The output economy is followed by the impact economy

The so-called output economy is no longer compatible with today's challenges, experts say. The impact economy, on the other hand, involves people and the planet in the further development of the economy. What does that mean?

Economists like Paul Donovan of UBS consider the way economic progress is quantified today to be an outdated model and expect big changes: «Output economics and its measures of growth, such as gross domestic product, are no longer fit for purpose in the world we now live in. In fact, it distorts exactly what economics is supposed to achieve», says UBS Global Wealth Management chief economist. In early May, the UBS Sustainability and Impact Institute published a new white paper on the subject. The report makes a compelling case for introducing new metrics to account for profit as well as people and the planet, and to move beyond outdated production metrics like GDP.

The impact economy offers many advantages

The report traces the evolution of the economic system and argues that equating living standards with the manufacturing of products and policymakers' focus on gross domestic product is a model of the past. The economists argue that the impact economy represents the necessary next stage of global economic development. «The impact economy is better suited to solve the fundamental economic problem between sharing limited resources and unlimited wants», Donovan explains. He continues, «It addresses a much broader range of human needs than just the pursuit of material wealth.» Thus, he says, the impact economy also considers financial institutions to be an essential part of responsible actors in civil society.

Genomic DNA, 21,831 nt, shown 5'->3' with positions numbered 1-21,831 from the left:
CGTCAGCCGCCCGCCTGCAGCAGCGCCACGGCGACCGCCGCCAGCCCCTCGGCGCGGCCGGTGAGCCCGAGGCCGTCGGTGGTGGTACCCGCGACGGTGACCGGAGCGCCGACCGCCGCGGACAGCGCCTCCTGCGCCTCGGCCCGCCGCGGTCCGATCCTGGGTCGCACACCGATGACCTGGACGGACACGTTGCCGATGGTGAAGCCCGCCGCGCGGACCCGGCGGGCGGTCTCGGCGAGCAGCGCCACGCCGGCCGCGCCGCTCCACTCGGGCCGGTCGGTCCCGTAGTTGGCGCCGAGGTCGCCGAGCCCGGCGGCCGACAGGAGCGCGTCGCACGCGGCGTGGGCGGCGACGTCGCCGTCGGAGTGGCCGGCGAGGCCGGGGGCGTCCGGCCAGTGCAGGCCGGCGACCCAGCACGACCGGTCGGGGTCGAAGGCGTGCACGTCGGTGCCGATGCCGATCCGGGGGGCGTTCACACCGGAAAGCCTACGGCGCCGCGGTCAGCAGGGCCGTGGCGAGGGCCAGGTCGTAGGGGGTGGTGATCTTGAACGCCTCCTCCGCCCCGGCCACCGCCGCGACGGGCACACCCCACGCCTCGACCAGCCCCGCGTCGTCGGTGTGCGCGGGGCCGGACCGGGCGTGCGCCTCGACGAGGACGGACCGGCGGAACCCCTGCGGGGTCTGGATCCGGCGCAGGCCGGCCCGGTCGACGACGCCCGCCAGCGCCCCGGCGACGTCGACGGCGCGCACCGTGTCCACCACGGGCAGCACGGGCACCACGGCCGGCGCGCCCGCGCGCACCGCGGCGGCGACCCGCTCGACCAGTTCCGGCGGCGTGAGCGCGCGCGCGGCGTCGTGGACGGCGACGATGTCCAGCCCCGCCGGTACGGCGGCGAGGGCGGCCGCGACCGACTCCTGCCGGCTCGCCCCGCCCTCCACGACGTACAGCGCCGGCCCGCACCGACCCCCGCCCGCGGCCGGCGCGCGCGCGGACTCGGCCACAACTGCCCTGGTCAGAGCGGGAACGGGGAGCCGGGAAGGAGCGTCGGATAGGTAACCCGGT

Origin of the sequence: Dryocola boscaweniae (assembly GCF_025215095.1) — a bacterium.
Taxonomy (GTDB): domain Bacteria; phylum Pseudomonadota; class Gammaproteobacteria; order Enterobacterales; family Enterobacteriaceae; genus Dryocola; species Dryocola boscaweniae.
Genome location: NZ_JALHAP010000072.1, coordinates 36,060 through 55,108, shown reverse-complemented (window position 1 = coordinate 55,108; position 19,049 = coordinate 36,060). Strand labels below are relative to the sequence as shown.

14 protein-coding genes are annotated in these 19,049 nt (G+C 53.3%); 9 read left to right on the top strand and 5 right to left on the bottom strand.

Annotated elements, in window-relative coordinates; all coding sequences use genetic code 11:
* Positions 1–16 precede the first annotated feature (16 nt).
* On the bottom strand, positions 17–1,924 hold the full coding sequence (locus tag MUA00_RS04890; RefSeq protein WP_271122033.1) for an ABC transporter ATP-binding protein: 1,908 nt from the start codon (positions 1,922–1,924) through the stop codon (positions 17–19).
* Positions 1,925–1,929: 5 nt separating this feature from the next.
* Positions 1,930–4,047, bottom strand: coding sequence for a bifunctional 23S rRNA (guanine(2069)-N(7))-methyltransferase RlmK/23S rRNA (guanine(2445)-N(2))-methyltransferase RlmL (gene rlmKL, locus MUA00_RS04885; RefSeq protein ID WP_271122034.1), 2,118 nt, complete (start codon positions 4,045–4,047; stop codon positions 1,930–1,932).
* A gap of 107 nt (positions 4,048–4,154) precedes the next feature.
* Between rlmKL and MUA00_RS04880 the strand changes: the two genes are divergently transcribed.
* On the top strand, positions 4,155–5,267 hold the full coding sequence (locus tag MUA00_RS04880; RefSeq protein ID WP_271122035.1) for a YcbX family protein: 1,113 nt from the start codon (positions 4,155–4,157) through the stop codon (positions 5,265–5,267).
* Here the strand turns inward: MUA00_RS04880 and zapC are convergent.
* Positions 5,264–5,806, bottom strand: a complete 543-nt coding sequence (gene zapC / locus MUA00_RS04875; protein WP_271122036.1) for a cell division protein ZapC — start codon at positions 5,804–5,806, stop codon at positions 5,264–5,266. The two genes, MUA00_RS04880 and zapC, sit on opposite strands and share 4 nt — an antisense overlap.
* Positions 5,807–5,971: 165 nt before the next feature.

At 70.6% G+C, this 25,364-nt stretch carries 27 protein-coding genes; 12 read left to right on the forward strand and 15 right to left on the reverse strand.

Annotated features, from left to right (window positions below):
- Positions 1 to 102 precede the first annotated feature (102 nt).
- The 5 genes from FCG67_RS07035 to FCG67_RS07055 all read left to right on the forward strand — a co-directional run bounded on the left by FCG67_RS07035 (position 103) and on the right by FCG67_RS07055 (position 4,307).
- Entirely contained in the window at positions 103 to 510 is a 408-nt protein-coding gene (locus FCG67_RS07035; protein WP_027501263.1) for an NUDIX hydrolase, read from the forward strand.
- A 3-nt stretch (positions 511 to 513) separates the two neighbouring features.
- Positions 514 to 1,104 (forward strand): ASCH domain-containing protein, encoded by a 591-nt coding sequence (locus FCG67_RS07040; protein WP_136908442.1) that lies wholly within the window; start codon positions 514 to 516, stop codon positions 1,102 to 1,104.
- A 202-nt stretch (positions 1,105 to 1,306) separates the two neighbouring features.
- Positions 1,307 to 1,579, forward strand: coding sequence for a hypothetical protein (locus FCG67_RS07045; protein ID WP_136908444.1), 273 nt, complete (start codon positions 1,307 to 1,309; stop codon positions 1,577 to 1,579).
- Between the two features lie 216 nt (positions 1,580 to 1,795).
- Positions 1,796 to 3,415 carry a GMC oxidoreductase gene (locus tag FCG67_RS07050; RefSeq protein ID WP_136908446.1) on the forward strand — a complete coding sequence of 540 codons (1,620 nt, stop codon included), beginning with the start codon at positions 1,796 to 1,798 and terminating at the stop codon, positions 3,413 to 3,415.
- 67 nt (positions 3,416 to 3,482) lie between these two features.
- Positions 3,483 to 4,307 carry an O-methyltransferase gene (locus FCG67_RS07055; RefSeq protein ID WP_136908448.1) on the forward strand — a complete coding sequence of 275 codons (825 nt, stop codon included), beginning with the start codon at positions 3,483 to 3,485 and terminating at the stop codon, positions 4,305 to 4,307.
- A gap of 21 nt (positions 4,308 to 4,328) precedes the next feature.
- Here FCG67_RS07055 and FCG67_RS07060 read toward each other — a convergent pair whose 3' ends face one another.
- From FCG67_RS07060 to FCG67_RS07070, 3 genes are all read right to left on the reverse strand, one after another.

Governments should drive change

In their report, the economists call on governments to use both incentives and regulations to drive change. For example, on the one hand, tax incentives could be used to encourage capital flows into an impact economy. On the other hand, direct market regulations could limit or redirect capital flows as needed. Donovan continues, «Governments and regulators need to work with independent research and analytical organizations to build more transparent, accurate, and far-reaching data sources to underpin this new economy.» Society should move toward an impact economy that values people and the planet and considers all outcomes when valuing goods, services and the overall economy, he said. «Financial services firms like UBS not only have an obligation to adapt to this evolution, but also a clear role in helping their clients successfully manage change in many ways», Donovan said.

Financial service providers have a central role to play

Financial service providers must, first, emphasize the importance of people and planet as global employers, Donovan urges. Second, they must make a compelling case for an effective impact economy, using their intellectual firepower and data. And third, they need to advise their clients on how the global economy is changing and how that will affect their investments. Finally, as investors, financial service firms should leverage different types of capital to develop the impact economy and use their ownership of companies to drive change.